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A Disputed Question






Category: LOSS OF QUEENS.

We now approach another disputed point in natural history, relative to
the queen leaving at any time except when leading out a swarm. Most
writers say that the young queen leaves the hive, and meets her
paramour, the drone, on the wing. Others deny this _positively_, having
watched a whole summer without seeing her highness leave. Consequently
they have arrived at the very plausible and apparently consistent
conclusion, that nature never intended it to be so, since it must
happen at a time when the existence of the whole family depends
entirely on the life of the queen. The stock at such times contains no
eggs or larvae, from which to rear another, if she should be lost. "The
chances at such times of being devoured by birds, blown away by the
winds, and other casualties, are too many, and it is not probable the
Creator would have so arranged it." But facts are stubborn things; they
will not yield one jot to favor the most "finely-spun hypothesis;" they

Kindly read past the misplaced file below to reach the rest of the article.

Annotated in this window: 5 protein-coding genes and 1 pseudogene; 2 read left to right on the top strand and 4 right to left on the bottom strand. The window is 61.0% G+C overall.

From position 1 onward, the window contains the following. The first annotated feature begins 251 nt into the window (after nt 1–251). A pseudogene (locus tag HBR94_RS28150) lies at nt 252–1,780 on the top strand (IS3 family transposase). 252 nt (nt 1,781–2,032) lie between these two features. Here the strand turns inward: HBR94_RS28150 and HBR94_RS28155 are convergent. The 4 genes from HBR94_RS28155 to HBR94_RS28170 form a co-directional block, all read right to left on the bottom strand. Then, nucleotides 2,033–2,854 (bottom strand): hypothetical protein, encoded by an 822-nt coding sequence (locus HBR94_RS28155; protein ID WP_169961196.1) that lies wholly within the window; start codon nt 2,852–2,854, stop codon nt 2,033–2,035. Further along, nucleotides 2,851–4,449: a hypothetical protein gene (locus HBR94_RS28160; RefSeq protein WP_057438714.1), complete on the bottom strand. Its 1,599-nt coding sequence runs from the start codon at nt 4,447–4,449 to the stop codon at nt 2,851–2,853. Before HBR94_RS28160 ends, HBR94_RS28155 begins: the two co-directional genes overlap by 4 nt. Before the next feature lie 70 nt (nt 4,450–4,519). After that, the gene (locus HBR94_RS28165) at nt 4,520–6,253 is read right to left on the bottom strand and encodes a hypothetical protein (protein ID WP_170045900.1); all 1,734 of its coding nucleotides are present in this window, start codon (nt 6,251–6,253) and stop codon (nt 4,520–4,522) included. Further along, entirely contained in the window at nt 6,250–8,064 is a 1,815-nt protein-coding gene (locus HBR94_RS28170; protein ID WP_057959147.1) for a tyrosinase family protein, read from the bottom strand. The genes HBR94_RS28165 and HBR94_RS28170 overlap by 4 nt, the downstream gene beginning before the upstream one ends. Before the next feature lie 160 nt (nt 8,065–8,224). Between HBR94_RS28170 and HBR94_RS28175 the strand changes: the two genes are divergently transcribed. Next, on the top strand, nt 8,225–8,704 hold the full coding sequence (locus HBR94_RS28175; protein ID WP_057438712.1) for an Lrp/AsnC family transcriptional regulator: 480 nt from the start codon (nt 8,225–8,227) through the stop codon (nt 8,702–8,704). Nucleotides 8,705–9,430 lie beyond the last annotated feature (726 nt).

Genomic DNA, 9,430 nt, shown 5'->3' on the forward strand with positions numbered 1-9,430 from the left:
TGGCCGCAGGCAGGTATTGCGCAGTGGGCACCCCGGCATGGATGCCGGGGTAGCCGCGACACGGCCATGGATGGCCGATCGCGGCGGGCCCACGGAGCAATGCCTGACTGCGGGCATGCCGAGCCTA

are most provokingly obstinate, many times. When man, without the
necessary observation, takes a survey through animated nature, and
finds with scarcely an exception that male and female are about equal
in number, he is ready, and often does conclude that one bee among
thousands cannot be the only one capable of reproduction or depositing
eggs. Why, the idea is preposterous! And yet only a little observation
will upset this very consistent and analogous reasoning. So it appears
to be with the excursions of the young queens. I was compelled, though
reluctantly, to admit that they leave the hive. That their purpose is
to meet the drones, I cannot at present contradict. Also, that, when
the queen is once impregnated, it is operative for life, (yet it is
another anomaly), as I never detected her coming out again for that
purpose. What then is the use of the ten thousand drones that never
fulfil this important duty? It seems, indeed, like a useless waste of
labor and honey, for each stock to rear some twelve or fifteen hundred,
when perhaps but one, sometimes not any of the whole number is of any
use. If the risk is great in the queen's leaving, we find it arranged
admirably in its not being too frequent.





Next: A Multitude Of Drones Needed

Previous: Of Swarms That Lose Their Queen



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